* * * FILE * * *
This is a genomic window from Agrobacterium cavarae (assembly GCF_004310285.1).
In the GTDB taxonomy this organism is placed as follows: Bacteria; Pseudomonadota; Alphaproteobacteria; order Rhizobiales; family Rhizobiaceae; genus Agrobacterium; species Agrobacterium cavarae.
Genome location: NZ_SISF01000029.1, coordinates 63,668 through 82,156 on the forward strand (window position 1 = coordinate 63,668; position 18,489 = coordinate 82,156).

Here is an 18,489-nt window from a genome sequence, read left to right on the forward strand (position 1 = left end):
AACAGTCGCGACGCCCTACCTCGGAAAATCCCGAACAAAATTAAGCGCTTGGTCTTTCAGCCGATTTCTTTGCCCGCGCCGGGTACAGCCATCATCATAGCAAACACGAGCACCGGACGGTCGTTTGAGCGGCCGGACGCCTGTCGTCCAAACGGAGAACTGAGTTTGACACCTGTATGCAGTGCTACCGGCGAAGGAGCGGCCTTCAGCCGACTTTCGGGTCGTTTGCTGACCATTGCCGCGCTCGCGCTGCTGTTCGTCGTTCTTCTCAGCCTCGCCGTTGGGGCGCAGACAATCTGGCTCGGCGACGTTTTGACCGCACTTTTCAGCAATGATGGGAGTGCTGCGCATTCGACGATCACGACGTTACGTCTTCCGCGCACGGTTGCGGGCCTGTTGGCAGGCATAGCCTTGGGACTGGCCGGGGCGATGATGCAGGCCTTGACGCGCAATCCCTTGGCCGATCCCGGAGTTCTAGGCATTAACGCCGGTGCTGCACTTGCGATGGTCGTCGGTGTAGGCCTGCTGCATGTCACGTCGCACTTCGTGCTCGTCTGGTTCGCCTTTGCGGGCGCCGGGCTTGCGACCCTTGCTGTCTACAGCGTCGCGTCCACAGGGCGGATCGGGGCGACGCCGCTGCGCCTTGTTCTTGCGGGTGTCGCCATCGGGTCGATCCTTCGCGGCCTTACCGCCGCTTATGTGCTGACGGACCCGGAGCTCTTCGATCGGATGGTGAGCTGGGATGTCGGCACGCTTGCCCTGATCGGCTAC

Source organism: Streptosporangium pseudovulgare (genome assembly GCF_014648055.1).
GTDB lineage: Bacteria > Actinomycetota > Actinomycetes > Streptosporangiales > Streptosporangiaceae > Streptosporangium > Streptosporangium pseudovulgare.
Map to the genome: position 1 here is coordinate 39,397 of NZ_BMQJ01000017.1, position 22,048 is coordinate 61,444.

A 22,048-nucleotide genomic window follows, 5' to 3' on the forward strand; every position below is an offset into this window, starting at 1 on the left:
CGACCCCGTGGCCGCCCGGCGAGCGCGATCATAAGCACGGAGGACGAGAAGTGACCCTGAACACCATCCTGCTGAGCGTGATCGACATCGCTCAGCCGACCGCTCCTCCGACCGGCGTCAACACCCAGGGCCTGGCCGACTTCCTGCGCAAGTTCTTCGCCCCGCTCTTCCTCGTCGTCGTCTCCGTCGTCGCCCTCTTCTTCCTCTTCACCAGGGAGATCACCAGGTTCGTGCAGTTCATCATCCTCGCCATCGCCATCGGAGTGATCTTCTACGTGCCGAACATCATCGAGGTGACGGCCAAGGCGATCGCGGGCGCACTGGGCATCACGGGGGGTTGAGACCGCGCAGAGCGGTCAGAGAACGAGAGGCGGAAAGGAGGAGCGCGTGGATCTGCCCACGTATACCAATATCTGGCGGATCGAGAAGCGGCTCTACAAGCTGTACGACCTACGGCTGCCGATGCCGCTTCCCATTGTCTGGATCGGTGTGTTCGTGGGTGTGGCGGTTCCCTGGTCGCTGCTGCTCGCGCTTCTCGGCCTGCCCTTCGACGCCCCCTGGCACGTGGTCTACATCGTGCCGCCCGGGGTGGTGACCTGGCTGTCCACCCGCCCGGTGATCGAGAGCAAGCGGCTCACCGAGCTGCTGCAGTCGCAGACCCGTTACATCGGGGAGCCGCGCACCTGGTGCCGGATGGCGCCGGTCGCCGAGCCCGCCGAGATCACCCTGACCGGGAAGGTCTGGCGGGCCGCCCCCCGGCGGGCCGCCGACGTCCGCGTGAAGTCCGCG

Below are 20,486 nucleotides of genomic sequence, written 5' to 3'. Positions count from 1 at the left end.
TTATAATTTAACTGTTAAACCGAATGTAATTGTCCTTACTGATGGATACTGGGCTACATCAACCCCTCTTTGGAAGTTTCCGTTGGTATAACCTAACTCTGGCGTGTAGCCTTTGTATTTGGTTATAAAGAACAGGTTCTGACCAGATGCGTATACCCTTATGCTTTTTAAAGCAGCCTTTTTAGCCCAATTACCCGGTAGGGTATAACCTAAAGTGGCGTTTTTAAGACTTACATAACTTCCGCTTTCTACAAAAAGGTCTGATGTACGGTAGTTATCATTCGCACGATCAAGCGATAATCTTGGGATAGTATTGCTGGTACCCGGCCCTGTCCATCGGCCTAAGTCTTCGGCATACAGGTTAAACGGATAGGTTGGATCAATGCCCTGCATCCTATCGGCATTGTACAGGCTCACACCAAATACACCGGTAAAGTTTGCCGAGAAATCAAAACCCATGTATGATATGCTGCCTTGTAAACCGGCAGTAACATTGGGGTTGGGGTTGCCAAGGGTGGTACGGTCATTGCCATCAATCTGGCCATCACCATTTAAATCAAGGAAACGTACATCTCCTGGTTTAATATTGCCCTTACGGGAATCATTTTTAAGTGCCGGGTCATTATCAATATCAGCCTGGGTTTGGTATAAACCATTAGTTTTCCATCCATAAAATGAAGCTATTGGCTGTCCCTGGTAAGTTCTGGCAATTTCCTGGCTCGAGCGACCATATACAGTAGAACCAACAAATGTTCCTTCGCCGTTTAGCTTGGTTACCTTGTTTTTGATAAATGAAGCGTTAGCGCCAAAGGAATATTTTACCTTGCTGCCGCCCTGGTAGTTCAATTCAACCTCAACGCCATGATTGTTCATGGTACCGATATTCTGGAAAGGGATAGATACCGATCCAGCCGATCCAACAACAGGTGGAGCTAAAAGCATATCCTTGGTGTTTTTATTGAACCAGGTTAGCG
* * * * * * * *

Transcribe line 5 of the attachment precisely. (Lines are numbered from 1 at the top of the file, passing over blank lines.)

AACAGTCGCGACGCCCTACCTCGGAAAATCCCGAACAAAATTAAGCGCTTGGTCTTTCAGCCGATTTCTTTGCCCGCGCCGGGTACAGCCATCATCATAGCAAACACGAGCACCGGACGGTCGTTTGAGCGGCCGGACGCCTGTCGTCCAAACGGAGAACTGAGTTTGACACCTGTATGCAGTGCTACCGGCGAAGGAGCGGCCTTCAGCCGACTTTCGGGTCGTTTGCTGACCATTGCCGCGCTCGCGCTGCTGTTCGTCGTTCTTCTCAGCCTCGCCGTTGGGGCGCAGACAATCTGGCTCGGCGACGTTTTGACCGCACTTTTCAGCAATGATGGGAGTGCTGCGCATTCGACGATCACGACGTTACGTCTTCCGCGCACGGTTGCGGGCCTGTTGGCAGGCATAGCCTTGGGACTGGCCGGGGCGATGATGCAGGCCTTGACGCGCAATCCCTTGGCCGATCCCGGAGTTCTAGGCATTAACGCCGGTGCTGCACTTGCGATGGTCGTCGGTGTAGGCCTGCTGCATGTCACGTCGCACTTCGTGCTCGTCTGGTTCGCCTTTGCGGGCGCCGGGCTTGCGACCCTTGCTGTCTACAGCGTCGCGTCCACAGGGCGGATCGGGGCGACGCCGCTGCGCCTTGTTCTTGCGGGTGTCGCCATCGGGTCGATCCTTCGCGGCCTTACCGCCGCTTATGTGCTGACGGACCCGGAGCTCTTCGATCGGATGGTGAGCTGGGATGTCGGCACGCTTGCCCTGATCGGCTAC